Singapore, as an alternative energy undeveloped country, is exploring new technologies to decarbonize its economy. Dr. Tan See Leng – Second Minister for Trade and Industry, sees the adoption of carbon capture utilization and storage (CCUS) and low-carbon hydrogen as new advanced technologies for reducing CO2 emissions.
Part of Singapore’s enhanced 2030 Nationally Determined Contributions and Long-term Low Emissions Development Strategy is the deployment of those two negative emissions technologies. As Singapore is lacking geological storage locations, it is exploring partnerships with countries and companies for the safe sequestrations of industrial emissions.
The country is also looking into ways to utilize the captured carbon emissions. The recycled CO2 is seen as a resource that could be used to produce reclamation aggregates, building materials, or lower-carbon fuels like kerosene and methanol, useful for the aviation and shipping industries.
“There are a number of companies developing test-beds for use in Singapore and examples of commercial-scale operations in other countries,” according to Dr. Tan See Leng.
Issues Of Carbon Capture And Hydrogen Deployment
However, the Singapore minister also sees the relative nascency of the carbon capture technology as a problem for its mass adoption. Some technologies for capturing emissions and producing hydrogen are considered too expensive for commercial-scale deployment, others remain at lab-scale.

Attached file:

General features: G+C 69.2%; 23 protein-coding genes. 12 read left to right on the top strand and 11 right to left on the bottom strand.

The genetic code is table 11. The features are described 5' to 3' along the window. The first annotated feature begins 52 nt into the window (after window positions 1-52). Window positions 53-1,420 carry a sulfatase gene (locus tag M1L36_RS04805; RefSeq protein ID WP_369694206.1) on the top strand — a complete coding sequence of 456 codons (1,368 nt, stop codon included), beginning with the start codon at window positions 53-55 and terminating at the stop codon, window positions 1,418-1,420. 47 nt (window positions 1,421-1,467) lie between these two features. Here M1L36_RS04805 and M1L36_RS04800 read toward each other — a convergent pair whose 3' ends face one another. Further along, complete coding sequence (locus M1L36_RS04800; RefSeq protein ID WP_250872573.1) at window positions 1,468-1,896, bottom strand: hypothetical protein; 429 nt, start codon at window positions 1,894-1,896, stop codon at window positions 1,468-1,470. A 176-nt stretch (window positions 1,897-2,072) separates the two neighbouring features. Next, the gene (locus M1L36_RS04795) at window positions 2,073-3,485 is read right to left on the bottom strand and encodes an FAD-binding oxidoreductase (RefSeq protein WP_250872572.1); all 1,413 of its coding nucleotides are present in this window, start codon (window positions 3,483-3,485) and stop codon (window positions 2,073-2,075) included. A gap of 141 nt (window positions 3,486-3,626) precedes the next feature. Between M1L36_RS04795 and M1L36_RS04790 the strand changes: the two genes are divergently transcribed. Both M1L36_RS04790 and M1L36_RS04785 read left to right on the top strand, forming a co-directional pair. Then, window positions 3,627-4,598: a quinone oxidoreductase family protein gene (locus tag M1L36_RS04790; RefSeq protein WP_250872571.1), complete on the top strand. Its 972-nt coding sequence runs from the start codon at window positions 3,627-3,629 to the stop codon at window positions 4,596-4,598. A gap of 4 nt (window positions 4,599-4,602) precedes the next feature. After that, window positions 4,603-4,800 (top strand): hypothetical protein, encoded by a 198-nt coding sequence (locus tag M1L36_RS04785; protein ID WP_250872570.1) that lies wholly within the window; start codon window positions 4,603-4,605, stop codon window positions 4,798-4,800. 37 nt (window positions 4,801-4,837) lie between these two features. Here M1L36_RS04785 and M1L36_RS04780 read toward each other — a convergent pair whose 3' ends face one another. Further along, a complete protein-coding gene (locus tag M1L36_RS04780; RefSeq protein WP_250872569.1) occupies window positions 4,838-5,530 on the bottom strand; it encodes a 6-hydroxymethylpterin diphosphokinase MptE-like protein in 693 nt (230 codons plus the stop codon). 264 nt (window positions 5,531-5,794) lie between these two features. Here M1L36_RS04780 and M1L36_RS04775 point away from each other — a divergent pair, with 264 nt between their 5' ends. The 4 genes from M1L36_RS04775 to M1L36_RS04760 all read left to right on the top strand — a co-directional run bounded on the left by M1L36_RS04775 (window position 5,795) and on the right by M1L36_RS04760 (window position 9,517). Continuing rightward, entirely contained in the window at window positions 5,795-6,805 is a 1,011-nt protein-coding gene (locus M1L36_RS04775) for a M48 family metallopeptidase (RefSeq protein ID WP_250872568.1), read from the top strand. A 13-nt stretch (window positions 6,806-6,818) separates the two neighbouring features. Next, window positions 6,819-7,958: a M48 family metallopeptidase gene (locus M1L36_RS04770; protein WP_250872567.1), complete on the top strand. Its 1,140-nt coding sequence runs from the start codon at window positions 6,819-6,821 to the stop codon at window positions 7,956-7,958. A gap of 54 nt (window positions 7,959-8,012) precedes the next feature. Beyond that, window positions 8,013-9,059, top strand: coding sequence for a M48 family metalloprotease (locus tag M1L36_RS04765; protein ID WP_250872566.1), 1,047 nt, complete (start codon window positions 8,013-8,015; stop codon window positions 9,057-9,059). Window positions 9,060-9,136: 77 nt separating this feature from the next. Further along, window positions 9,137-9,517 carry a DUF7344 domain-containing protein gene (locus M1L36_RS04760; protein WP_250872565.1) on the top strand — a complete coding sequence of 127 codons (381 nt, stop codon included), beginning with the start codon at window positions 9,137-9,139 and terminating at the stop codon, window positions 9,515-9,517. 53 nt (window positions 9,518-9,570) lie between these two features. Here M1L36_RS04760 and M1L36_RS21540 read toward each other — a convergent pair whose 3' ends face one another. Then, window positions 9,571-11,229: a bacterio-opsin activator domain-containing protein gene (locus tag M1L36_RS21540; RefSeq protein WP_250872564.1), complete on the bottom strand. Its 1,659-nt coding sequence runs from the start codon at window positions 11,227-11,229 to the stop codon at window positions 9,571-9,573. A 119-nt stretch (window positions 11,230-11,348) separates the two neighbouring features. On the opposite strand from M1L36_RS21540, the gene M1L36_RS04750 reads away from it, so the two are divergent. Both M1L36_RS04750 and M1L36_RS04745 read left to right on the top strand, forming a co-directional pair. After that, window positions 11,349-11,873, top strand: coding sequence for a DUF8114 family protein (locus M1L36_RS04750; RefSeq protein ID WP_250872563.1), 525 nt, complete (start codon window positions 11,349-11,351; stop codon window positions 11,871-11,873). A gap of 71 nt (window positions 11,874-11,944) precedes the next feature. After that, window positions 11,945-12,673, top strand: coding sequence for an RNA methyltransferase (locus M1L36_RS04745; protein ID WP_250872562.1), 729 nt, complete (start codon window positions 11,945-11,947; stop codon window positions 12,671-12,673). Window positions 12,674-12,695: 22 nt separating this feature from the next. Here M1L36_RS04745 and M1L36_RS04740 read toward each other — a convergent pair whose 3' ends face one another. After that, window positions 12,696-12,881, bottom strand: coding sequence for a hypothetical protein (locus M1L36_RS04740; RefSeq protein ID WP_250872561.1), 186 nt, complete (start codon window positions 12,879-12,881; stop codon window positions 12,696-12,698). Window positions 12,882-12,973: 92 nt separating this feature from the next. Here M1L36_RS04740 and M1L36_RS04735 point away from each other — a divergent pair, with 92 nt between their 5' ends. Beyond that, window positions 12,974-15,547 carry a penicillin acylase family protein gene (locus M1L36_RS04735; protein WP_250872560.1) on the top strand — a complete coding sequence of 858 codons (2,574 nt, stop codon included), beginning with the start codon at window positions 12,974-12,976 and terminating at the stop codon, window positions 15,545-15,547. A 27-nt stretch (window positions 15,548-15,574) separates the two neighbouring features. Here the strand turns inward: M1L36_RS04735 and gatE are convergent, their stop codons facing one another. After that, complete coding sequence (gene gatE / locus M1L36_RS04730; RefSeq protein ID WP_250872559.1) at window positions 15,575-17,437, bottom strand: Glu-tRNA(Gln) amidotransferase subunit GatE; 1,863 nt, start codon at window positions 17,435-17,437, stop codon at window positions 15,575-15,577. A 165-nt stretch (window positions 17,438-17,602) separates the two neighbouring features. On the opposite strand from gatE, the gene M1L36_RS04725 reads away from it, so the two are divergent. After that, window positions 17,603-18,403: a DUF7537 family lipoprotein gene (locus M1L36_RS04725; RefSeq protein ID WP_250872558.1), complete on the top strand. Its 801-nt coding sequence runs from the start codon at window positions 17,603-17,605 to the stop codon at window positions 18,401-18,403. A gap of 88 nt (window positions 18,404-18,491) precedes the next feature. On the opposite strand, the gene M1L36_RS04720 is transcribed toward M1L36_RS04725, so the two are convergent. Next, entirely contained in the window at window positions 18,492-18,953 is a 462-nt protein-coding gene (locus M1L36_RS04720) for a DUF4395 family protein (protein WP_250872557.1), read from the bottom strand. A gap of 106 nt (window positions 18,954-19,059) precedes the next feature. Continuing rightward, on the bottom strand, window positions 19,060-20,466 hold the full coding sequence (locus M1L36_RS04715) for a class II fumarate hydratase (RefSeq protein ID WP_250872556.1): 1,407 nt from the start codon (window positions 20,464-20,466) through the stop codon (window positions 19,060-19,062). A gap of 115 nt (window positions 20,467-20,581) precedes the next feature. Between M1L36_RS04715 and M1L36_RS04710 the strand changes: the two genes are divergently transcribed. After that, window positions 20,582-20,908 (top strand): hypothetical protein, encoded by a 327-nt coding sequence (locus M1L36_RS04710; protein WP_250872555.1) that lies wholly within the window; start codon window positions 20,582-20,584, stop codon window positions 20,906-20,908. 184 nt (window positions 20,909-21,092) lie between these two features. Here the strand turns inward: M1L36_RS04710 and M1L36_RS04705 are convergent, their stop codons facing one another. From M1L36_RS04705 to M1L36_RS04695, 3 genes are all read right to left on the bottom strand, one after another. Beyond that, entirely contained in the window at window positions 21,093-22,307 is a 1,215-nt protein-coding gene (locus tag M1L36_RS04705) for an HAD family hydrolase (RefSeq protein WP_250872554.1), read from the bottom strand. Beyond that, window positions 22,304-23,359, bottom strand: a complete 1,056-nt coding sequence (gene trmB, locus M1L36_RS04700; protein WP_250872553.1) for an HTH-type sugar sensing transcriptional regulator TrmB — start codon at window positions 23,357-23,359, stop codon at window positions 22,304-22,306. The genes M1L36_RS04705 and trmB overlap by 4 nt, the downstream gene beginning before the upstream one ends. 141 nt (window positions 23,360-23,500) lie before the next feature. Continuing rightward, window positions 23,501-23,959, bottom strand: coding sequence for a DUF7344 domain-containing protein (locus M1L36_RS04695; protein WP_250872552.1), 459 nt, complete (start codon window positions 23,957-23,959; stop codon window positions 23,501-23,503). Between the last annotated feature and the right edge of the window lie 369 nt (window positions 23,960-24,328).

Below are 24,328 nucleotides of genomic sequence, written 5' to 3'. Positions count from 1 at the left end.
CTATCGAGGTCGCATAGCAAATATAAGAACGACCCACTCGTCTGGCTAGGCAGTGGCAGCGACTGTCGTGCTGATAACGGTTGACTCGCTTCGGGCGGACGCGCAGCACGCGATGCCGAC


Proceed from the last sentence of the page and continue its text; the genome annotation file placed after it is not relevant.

“Low-carbon hydrogen is a key technology for Singapore to decarbonize…However, until CCUS is commercially viable, Singapore cannot produce low-carbon hydrogen at scale,” said Dr. Tan See Leng.
His claims are based on a recent study that showed hydrogen fuel could decarbonize maritime, electricity generation, heavy transportation, and some industrial processes. The high storage and transportation costs though remain engineering obstacles that prevent taking the maximum advantage of the fuel source.
What stays a key driver of deployment is constant innovation and investments poured into the scalability of alternative energy sources. Low-emissions hydrogen and carbon capture utilization and storage could be viable solutions for the emissions-heavy sectors of the world’s economy.